Dominion of Canada. Annual Report for the Department f Indian Affairs for the year ended 31st December 1896. p. 291. A.E. Forget, Indian Commissioner.
In the second photograph, Moore looks slightly older. He now wears a military style uniform, and has short hair. To the right of him is a potted plant, and to his left we can see his cap resting on an ornate railing. Once again, he looks directly into the camera, although this time he appears much more confident.
A side-by-side comparison of the two photographs reveals a similar pose: in each portrait, Moore’s left arm and hand forms the same shape. However, in the first photo, one hand touches his braid, while the other hand touches the pistol; in the second, Moore leans against a railing, which allows him to place his right arm on his hip while his left hand hangs relaxed, and empty. The two photographs offer two different readings of the Aboriginal body: the first represents an uncivilized and potentially dangerous Indian. The second represents a civilized, unarmed, and therefore unthreatening Indian. In fact, “Scott admitted frankly that the provision of education to Indian Communities was indispensable, for without it and “with neglect” they “would produce an undesirable and often dangerous element in society.”
(Dominion of Canada Annual Report of the Department of Indian Affairs for the year ended March 31 1910. p. 273)
Official opinions about Aboriginal education, the Davin Report, and the Carlisle boarding school model, all helped to convince many Canadians about the kind of Industrial School System they were willing to support. In this environment, the Regina Industrial School first made its appearance, and Thomas Moore was promoted as its model student.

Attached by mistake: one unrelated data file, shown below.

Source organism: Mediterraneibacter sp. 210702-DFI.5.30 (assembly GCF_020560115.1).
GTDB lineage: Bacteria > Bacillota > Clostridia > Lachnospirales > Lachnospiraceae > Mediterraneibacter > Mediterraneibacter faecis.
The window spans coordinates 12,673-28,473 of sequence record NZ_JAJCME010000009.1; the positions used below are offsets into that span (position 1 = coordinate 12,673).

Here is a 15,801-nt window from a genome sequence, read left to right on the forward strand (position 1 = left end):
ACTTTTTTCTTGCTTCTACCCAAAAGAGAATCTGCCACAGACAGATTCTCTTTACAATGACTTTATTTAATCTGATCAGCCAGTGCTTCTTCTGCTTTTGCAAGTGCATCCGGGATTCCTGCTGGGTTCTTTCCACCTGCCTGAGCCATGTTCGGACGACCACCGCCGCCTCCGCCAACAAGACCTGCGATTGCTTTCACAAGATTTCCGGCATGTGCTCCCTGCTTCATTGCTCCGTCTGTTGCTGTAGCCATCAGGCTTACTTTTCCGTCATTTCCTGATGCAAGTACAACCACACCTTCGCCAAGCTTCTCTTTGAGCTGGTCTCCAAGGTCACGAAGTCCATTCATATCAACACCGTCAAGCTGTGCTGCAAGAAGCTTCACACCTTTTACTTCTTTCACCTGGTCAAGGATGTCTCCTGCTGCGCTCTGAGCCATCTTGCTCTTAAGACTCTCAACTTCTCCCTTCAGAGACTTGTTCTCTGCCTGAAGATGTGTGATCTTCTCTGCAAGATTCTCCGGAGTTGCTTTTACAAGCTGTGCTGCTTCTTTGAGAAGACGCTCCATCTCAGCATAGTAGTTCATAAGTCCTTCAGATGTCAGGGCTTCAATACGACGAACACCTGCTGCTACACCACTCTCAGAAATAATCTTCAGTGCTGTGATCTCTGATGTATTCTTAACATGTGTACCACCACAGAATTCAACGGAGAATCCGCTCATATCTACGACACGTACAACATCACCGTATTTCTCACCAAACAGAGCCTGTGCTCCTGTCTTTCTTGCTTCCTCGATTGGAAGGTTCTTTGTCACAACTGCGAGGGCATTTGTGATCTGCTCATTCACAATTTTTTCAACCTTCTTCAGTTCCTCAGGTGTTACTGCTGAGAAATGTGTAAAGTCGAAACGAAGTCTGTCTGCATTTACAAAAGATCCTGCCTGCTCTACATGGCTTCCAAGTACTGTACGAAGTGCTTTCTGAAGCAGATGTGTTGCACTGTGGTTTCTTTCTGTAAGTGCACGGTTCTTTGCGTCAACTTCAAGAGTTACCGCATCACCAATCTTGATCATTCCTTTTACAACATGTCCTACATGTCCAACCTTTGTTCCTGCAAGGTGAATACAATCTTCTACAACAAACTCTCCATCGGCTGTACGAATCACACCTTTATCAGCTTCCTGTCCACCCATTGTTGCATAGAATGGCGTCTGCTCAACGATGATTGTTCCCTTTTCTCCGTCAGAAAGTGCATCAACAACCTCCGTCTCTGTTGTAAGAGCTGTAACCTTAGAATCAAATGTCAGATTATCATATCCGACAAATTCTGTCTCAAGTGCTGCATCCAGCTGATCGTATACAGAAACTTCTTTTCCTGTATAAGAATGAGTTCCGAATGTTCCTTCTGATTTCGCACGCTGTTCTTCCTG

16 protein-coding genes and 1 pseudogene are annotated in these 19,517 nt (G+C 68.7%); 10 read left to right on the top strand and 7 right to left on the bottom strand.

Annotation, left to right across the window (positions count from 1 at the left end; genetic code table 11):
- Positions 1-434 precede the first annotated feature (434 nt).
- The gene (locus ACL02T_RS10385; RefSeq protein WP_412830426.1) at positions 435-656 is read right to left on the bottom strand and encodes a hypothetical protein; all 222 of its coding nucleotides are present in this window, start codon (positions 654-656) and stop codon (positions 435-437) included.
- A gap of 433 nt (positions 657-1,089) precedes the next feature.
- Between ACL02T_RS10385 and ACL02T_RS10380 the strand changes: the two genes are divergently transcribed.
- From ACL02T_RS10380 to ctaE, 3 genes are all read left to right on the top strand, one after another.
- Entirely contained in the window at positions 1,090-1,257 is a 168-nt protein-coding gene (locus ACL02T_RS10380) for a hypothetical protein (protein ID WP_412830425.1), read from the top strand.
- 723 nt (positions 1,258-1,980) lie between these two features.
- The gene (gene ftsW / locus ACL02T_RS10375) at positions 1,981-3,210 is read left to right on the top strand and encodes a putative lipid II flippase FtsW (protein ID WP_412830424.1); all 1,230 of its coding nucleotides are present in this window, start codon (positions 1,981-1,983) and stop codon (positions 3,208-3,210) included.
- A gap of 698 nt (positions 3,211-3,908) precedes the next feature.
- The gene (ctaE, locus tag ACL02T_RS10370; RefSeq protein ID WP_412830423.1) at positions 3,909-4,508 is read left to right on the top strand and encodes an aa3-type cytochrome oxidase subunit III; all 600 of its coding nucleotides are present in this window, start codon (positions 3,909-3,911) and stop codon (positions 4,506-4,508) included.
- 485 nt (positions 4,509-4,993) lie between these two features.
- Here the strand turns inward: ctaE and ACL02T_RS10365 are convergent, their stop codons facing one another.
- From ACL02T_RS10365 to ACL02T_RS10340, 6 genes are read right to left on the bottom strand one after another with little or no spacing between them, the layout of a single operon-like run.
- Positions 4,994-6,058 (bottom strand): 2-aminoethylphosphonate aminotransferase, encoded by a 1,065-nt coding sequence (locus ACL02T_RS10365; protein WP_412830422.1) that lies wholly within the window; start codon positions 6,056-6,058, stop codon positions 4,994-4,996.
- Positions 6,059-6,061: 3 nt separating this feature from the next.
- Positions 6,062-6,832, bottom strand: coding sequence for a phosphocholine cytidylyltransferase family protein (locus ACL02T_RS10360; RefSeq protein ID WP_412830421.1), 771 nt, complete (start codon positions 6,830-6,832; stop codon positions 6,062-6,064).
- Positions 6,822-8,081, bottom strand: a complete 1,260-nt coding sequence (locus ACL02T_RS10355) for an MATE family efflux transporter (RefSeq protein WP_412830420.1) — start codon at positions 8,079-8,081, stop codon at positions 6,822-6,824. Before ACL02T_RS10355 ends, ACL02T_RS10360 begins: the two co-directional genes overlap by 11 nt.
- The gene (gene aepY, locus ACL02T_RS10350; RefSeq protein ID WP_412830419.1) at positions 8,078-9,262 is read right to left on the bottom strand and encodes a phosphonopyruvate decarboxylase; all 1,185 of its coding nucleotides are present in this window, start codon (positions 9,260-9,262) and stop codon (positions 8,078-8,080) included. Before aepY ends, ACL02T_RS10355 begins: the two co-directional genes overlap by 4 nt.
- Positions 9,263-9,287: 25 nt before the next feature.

In the first of the two photographs, Moore wears tribal style clothing: cloth leggings, a shirt decorated with metal tacks, a long necklace, a breechcloth with a beaded floral design, and moccasins. His long hair is wrapped in fur and hangs down over his chest, and he holds a pistol in his right hand. Moore looks directly into the camera with a blank expression on his face, and the diffused lighting in the background provides no hint of time or place.
Despite an aggressive campaign to increase the number of students, the government was determined to keep the operating costs of the schools at a minimum. The lack of sufficient funds resulted in poorly constructed buildings, insufficient food and clothing for the students, and inadequate programming.
The Regina Industrial School was supposed to create an environment where Indian children would be “civilized,” and where they would learn the language and the skills necessary to enter the Canadian workforce as tradespeople. Did it succeed? That depended on who you asked. Some people celebrated the school as “one of the most successful in the Canadian west.” Others, however, felt that maybe it was a little too successful.* Debates soon raged in the House of Commons, as the opposition criticized government spending on industrial schools. The Minister of the Department of Indian Affairs attempted to defend the government’s position, arguing that “It has never been the policy of the Department for the design of industrial schools to turn Indian pupils out to compete with whites.” However, continued political pressure eventually brought about a change to the schools’ original design: Industrial schools would now focus exclusively on agriculture. Aboriginal boys would become “handy all round farmers,” and Aboriginal girls would learn the skills to become “excellent housekeepers.” (Memo, Indian Affairs, 1904).